- Natalie Portman, Chris Tenzis, Charles Melton, Julianne Moore
- Written by
- Samy Burch (Screenplay/story by), Alex Mechanic ( story by)
- Directed by
- Todd Haynes
- Run Time
- 1h 57min
- Release Date
- December 1st, 2023
We have all heard the phrase ‘ripped from the headlines’ in reference to a show or movie telling a story that was once tabloid fodder. Todd Haynes’s new film does indeed take its story from those tabloids, but this is not a story about what happened; instead it tries to answer the question, ‘What happens after the headlines?’ Haynes and writers Samy Burch and Alex Mechanik find a way to take a story that was full of warts and make it attractive enough for the screen.
Twenty years ago, Gracie (Julianne Moore), then a thirty-six-year-old wife and mother, started an affair with Joe Yoo (Charles Melton). Cheating on your spouse is never looked upon in a good light, but when you are thirty-six and have that affair with a seventh-grader, well, that will get you sent to prison. After serving her time, Gracie and Joe resume their life together, have two kids, and from what it seems, live a good and peaceful life. Their story, though, is about to be turned into a movie, and the actress playing Gracie wants to spend some time with the person she is portraying. Her name is Elizabeth (Natalie Portman), and when she arrives, she is given a very warm welcome. She did not take the part to tell the happy moment in someones life; instead, she wants to explore the grey areas of the relationship that led to Gracie’s prison term. The knowledge she seeks soon turns her welcome into a more required nuisance as it starts to open up wounds that were long thought healed. Learning the truth that she needs to play Gracie is all that matters, and Elizabeth will try to get that by any means necessary. For those thinking that Haynes will deliver that one twist that explains everything at the end, well, you will be disappointed. Instead, Haynes lets Gracie and Joe’s relationship linger and shows how it can affect so many others. Stories often spend their time on small damaged fields of people’s actions, but May December lets you see the entire blast field. While most of those supporting roles are small, they are lively and deliver in the time given to them. The real bout, though, is in watching two Oscar winners go head-to-head as Portman and Moore soar in their subtle psychological duel. Those two might make it difficult for anyone else to stand out, but the performance that stood out to me was Melton, who you can’t take your eyes off of any time he is on screen.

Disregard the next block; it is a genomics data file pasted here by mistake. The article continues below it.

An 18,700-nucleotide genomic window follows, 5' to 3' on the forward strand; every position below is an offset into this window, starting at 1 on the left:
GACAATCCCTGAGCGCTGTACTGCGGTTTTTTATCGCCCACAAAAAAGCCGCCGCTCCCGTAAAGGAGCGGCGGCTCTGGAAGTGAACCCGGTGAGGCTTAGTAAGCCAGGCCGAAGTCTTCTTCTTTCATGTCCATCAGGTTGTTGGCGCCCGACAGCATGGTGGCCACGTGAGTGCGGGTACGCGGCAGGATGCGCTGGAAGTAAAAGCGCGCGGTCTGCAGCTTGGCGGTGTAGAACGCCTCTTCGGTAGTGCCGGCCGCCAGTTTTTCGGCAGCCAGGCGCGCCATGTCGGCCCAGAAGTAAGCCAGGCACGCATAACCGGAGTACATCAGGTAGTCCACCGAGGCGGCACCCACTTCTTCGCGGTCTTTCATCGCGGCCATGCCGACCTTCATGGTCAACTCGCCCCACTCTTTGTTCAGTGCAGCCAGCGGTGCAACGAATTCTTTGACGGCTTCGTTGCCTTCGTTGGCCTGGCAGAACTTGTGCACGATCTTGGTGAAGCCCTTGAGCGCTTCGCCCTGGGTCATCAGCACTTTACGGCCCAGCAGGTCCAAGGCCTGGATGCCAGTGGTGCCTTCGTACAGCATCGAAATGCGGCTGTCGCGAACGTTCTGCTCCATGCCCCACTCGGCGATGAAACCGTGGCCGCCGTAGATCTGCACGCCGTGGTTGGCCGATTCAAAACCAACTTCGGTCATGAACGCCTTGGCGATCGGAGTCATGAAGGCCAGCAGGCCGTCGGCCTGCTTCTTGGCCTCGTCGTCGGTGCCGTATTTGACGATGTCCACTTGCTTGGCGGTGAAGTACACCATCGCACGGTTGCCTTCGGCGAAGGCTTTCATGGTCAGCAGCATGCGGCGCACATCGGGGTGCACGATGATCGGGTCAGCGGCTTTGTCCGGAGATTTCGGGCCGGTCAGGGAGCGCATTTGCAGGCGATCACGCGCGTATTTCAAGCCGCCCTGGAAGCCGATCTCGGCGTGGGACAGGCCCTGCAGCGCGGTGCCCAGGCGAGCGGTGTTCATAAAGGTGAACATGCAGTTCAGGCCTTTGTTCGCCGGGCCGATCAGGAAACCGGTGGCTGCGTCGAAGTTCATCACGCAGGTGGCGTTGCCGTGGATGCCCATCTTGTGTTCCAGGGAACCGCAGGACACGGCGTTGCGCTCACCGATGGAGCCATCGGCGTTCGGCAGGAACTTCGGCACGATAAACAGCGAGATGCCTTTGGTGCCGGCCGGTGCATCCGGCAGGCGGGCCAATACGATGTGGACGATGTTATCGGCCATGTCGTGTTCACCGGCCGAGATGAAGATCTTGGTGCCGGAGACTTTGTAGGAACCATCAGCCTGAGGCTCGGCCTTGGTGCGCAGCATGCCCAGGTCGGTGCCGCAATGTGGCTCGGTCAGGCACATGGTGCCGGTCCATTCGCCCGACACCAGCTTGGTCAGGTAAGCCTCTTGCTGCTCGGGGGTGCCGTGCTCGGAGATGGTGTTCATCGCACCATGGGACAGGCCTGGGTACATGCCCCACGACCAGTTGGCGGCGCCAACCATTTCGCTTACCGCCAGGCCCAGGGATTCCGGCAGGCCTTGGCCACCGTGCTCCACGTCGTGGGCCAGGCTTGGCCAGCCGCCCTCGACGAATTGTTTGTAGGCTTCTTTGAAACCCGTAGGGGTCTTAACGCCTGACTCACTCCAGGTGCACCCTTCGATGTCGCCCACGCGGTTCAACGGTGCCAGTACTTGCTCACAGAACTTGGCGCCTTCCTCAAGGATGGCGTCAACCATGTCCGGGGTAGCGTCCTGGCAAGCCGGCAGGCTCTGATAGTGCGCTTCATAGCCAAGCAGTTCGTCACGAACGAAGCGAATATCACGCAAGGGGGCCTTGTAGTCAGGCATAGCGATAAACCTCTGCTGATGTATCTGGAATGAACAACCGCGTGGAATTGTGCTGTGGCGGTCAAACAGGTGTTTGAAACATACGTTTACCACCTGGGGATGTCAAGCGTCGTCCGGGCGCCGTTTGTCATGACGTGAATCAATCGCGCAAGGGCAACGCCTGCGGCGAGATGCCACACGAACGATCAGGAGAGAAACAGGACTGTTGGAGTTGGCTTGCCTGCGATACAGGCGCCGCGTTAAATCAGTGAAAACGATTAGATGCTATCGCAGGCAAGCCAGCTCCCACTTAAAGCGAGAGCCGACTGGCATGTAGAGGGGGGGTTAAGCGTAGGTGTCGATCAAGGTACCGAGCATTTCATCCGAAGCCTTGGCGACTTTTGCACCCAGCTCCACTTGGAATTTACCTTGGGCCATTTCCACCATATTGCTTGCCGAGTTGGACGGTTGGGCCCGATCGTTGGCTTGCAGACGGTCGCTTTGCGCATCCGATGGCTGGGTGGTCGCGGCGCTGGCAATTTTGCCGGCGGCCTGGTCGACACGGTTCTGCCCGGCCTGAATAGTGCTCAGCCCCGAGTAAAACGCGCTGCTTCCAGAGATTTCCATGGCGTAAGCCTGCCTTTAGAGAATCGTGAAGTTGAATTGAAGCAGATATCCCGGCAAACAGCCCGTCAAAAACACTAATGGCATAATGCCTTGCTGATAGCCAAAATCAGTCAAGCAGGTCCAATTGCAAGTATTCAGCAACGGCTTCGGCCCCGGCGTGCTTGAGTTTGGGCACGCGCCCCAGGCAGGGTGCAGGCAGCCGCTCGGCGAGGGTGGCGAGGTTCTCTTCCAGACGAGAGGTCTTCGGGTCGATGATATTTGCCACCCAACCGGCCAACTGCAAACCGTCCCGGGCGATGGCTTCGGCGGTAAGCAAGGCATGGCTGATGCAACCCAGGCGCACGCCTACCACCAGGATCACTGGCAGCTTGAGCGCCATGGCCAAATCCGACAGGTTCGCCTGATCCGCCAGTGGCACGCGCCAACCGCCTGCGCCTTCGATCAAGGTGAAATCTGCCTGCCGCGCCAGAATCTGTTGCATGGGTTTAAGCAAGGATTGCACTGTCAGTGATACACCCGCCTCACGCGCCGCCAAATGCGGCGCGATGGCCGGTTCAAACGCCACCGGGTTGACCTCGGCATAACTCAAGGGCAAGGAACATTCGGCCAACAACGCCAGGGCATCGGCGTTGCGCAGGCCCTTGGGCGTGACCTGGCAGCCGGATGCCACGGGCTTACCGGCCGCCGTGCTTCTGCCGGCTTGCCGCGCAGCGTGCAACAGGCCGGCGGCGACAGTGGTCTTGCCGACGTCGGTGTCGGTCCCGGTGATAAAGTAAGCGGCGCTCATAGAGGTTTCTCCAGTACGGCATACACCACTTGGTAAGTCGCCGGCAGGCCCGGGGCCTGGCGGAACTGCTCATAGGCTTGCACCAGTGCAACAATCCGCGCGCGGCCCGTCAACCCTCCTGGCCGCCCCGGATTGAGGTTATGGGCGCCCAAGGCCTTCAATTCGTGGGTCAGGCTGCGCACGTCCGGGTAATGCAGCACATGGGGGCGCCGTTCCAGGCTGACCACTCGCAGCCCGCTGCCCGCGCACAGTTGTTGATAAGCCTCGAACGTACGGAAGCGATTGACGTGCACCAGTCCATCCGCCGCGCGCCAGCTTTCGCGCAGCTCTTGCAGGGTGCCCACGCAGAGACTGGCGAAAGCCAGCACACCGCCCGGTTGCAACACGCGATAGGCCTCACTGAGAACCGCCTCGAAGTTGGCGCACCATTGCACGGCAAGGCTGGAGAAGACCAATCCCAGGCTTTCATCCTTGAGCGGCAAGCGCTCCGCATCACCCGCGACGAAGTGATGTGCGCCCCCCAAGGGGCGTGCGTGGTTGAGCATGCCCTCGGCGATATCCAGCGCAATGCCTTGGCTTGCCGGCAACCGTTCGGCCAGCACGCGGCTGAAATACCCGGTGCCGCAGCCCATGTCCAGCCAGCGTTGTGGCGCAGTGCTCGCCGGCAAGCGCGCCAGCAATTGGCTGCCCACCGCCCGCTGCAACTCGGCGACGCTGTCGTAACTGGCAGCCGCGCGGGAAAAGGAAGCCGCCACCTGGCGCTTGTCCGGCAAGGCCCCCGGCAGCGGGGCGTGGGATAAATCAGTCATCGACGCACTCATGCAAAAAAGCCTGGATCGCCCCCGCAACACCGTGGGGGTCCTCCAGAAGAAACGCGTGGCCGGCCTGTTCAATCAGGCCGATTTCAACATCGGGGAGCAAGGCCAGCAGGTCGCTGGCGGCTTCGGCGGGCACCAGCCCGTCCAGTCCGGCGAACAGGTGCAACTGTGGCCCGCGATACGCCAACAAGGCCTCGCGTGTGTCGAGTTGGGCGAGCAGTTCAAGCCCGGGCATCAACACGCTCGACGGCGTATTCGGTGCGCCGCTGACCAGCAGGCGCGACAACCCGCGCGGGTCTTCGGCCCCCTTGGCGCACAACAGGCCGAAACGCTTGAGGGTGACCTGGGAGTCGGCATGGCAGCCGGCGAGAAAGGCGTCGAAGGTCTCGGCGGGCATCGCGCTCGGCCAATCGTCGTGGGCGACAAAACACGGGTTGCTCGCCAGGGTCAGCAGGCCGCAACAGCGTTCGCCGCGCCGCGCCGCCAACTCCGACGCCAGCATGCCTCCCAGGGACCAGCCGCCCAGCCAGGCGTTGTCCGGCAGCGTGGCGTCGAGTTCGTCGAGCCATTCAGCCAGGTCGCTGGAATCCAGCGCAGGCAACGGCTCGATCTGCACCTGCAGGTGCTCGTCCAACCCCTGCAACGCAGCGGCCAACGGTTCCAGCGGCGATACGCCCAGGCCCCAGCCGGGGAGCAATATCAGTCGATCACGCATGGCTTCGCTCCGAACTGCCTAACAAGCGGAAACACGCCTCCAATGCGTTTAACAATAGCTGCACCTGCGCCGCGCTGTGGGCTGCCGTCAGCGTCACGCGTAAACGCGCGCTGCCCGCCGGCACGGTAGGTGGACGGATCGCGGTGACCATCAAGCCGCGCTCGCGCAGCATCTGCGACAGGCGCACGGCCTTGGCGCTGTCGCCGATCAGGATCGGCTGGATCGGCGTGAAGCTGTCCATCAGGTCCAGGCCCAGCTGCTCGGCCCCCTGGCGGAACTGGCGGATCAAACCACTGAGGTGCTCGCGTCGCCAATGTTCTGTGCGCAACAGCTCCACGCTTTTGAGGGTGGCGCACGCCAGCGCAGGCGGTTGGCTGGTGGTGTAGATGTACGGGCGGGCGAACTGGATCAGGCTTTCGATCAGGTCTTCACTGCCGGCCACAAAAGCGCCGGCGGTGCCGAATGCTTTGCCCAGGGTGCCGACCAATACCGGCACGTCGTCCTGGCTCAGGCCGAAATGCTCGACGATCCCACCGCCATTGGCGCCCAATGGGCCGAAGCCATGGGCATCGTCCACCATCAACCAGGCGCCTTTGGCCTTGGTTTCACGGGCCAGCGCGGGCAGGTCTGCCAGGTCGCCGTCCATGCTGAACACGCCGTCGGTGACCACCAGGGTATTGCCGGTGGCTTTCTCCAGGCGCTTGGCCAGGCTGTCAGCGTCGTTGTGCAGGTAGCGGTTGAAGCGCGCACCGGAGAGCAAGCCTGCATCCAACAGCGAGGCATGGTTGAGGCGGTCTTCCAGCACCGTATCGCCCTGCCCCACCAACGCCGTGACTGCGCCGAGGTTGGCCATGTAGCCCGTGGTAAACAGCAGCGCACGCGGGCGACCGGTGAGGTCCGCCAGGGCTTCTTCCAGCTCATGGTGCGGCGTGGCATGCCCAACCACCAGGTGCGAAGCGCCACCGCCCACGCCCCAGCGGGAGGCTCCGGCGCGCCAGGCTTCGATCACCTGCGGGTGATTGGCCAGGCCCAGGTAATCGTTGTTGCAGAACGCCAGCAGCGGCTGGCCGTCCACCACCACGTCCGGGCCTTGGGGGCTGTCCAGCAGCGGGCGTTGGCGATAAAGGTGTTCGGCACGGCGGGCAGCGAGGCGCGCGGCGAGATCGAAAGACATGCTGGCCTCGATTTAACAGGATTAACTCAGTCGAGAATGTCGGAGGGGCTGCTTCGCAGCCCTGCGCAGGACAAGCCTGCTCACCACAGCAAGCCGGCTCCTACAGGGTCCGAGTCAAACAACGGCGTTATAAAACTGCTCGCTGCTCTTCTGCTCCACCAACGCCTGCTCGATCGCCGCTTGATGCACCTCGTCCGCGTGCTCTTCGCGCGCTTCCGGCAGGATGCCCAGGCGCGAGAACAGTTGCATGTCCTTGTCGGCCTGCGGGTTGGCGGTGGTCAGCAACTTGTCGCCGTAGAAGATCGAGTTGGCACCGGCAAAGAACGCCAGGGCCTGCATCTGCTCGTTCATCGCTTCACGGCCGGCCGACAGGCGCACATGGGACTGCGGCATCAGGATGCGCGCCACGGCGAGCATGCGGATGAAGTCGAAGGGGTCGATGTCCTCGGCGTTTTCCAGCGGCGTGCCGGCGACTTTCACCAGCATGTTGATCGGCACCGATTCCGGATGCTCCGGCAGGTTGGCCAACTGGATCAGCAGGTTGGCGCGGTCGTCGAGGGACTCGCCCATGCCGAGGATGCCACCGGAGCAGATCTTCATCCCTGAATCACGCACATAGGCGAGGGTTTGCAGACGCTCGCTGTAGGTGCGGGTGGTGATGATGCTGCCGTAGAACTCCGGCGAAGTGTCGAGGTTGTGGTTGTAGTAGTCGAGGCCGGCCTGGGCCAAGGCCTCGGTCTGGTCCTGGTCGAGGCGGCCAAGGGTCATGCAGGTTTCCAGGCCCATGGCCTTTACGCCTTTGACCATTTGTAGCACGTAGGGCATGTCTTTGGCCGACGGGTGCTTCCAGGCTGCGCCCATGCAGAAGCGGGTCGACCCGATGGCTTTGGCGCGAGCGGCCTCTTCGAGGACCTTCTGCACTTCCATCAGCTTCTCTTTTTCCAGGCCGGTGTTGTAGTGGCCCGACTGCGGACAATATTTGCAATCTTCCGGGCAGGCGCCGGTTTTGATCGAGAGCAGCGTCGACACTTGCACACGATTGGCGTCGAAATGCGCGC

May December is by no means a subtle film, and it has its ways tin setting a uncomfortable atmosphere. One of its main weapons in achieving this is the score by Marcelo Zarvos, which perfectly supports all the emotional upheaval we as viewers are witnessing. And at times evokes a 70’s thriller vibe. Whatever faults May December might have, like at times it can be a little slow, however the buildup ultimately leads to a strong finish and makes you forget those few slower moments. What I enjoyed the most, outside the shining performances, is how layered the story is, giving you plenty of things to ponder long after the film’s end.